Purity

Solid foreign matter and water may lead to problems arising with the fuel supply. Beyond this water can also cause corrosion; in turn corrosion products can also impair the fuel supply.

Sulfur content

The sulfur content in the gasoline should be as low as possible, we recommend the use of sulfur-free gasoline with < 10 ppm of sulfur

Stability

The quality of the fuels should not deteriorate on the more or less long journey from the manufacturer to the consumer, i.e. the hydrocarbons in the fuel should not react with the oxygen in the air or with each other. This chemical instability results from the presence of unsaturated hydrocarbons in the fuel (e.g. diolefines) and is responsible for the so-called "gum" formation. This becomes noticeable in the form of deposits on the intake valves and in the combustion chamber.

Criteria such as the oxidation stability as per ISO 7536 and the residue from evaporation are called on for assessment purposes.

However, a real quality assessment can only be made by means of an engine test.

Corrosion

Fuels are naturally practically anhydric, but they are known to dissolve small quantities of water when being transported. The dilution is dependent on the structure of the hydrocarbons, the alcohol contents as well as the temperature. When cooling down a portion of the diluted water is lost. Water and fuel are separated. As long as the water is dissolved, it does not have a corrosive effect. The presence of free water can lead to corrosion.

Fuel additive

In order to fulfill the specified requirements, additives are added to the fuel. It is recommended to use brand fuels treated with additives by the fuel manufacturers.

In some countries the fuels may be inadequately treated with additives.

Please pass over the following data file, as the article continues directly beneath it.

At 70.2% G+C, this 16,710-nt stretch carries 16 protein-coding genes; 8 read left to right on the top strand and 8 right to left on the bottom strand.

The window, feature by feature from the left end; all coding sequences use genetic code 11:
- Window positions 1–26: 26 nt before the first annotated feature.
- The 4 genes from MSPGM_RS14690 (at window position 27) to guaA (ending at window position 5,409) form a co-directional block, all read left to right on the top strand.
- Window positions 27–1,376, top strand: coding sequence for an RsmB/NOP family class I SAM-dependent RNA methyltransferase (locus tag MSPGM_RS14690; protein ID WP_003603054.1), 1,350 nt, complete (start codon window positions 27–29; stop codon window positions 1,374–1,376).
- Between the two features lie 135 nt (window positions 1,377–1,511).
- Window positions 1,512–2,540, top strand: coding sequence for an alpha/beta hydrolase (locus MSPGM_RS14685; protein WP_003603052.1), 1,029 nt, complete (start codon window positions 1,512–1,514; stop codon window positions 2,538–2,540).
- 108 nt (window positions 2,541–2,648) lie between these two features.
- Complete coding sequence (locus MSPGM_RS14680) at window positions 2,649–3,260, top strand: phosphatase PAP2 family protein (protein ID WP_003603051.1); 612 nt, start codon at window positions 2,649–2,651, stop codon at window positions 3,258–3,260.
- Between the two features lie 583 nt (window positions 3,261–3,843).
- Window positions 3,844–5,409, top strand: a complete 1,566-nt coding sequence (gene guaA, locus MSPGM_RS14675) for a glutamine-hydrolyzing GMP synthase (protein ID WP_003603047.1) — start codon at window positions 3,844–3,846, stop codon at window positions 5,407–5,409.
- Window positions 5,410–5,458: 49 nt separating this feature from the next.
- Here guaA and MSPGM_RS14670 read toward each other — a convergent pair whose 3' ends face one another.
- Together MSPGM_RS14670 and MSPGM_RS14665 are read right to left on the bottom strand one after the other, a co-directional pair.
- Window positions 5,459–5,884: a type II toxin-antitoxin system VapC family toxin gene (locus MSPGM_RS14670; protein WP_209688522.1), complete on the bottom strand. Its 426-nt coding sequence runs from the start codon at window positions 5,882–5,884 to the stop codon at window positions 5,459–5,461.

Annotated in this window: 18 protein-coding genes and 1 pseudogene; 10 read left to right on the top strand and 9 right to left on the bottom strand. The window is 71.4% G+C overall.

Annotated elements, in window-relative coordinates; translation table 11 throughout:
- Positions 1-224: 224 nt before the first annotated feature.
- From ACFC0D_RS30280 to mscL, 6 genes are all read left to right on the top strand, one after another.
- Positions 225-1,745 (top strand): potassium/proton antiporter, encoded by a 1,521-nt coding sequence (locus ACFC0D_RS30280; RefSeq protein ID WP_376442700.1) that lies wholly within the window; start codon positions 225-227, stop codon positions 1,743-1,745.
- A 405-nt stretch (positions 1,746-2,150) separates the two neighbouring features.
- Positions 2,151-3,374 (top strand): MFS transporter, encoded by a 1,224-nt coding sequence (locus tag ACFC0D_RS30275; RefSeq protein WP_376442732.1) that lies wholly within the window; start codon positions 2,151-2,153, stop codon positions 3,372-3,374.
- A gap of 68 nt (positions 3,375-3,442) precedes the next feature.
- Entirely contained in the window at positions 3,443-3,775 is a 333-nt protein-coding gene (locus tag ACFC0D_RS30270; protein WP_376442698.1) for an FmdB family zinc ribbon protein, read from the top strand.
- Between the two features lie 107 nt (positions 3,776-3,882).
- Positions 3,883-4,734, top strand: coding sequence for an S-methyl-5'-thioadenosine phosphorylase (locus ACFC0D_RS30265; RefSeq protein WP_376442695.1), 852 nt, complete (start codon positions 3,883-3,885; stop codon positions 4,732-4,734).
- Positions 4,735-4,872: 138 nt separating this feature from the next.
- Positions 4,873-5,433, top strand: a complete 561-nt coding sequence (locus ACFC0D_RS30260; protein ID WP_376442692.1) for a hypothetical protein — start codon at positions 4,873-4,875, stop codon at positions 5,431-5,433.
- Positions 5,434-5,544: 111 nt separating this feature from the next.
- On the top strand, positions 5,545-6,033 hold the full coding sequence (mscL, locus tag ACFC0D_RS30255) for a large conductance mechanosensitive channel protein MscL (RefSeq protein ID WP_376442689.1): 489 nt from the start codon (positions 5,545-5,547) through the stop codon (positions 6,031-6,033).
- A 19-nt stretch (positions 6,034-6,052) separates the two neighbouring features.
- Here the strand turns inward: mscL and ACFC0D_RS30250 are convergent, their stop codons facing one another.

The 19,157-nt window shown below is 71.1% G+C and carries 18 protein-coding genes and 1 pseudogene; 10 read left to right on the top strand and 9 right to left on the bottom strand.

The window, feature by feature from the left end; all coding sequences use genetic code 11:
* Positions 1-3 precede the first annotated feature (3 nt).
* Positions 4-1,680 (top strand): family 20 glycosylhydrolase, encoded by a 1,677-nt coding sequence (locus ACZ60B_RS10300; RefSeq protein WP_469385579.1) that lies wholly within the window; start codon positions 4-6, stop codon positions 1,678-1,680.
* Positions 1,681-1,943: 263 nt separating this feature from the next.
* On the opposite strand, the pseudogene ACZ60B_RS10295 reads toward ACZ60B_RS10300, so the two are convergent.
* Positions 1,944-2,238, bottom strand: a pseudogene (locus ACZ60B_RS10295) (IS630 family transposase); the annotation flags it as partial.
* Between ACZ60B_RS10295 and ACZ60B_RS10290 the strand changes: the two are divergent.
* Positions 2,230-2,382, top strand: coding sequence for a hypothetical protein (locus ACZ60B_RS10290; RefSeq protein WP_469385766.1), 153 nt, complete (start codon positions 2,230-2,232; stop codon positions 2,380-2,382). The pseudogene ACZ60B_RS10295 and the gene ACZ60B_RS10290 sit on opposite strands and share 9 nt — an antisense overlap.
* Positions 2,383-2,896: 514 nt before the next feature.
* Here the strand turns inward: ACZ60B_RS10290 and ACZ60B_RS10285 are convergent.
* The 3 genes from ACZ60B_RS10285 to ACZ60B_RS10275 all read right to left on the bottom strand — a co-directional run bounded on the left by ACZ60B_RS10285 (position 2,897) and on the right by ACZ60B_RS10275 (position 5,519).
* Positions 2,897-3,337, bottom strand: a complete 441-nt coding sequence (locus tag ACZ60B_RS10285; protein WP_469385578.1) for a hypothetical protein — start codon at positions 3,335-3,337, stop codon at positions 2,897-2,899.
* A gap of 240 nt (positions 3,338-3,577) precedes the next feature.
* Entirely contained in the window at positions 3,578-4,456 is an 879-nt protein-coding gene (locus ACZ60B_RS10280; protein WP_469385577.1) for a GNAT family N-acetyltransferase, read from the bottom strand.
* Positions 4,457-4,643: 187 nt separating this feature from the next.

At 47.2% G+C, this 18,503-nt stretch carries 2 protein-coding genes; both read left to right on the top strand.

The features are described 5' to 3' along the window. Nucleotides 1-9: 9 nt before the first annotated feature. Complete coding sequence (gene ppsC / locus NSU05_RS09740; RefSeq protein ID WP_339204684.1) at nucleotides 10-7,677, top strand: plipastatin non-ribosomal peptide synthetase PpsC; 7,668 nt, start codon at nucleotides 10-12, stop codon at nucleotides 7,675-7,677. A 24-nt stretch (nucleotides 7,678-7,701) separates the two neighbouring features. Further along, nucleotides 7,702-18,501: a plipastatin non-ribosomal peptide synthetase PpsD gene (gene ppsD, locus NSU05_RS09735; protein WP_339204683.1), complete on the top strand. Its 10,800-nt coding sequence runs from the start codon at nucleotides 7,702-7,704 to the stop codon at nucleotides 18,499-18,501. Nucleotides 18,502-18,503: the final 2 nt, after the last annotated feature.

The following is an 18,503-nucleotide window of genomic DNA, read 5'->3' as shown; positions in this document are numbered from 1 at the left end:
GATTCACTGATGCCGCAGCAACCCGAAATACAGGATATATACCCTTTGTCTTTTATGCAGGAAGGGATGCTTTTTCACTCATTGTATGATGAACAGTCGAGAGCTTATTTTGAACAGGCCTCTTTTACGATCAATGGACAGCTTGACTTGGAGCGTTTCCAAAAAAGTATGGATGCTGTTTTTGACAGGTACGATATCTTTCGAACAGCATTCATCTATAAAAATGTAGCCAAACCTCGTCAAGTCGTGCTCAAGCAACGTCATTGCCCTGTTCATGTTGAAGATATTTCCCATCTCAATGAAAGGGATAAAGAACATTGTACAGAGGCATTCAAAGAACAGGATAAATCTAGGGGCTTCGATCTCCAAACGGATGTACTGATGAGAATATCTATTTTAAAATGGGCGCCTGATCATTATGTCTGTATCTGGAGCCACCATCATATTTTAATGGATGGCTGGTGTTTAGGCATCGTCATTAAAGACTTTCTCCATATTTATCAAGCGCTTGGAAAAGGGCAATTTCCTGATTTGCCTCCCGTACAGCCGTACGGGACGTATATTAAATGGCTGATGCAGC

This may result in deposits in the fuel injection system and the combustion chamber of the engines. In this case, the cleaning additive recommended by Mercedes-Benz should be added to the fuel in consultation with a Mercedes-Benz service outlet. Please ensure that you observe the instructions and mixing ratios specified on the container.

Oxygenic components

Oxygenic components are added to gasoline fuels for different reasons. Generally, alcohols and ether are concerned here. As oxygenic components alter the properties of a fuel, their portions are regulated in the fuel standards of the individual countries

Applicability of E10 fuel for Mercedes-Benz, Maybach, AMG and smart cars:

The vast majority of all Mercedes-Benz passenger cars as well as all Maybach, AMG and smart vehicles with gasoline engines can be operated with E10 fuel.

Mercedes-Benz models with the first generation direct injection (C 200 CGI/model 203 and CLK 200 CGI/model 209) from the years 2001 – 2005 are exempt. Likewise models, that were not produced with a controlled three-way catalytic converter or equipped with a carburetor are ex works exempt. These are generally older than 25 years old. In cases of doubt, information on E10 compatibility is also available via the Europe-wide service hotline 00800 17777777 or on the Mercedes‑Benz

http://www.mercedes-benz.de

(Option: Mercedes Welt/Innovation/Biogene Kraftstoffe). The homepage also has an interactive tool for an immediate E10 compatibility check for a vehicle when the vehicle identification number is entered.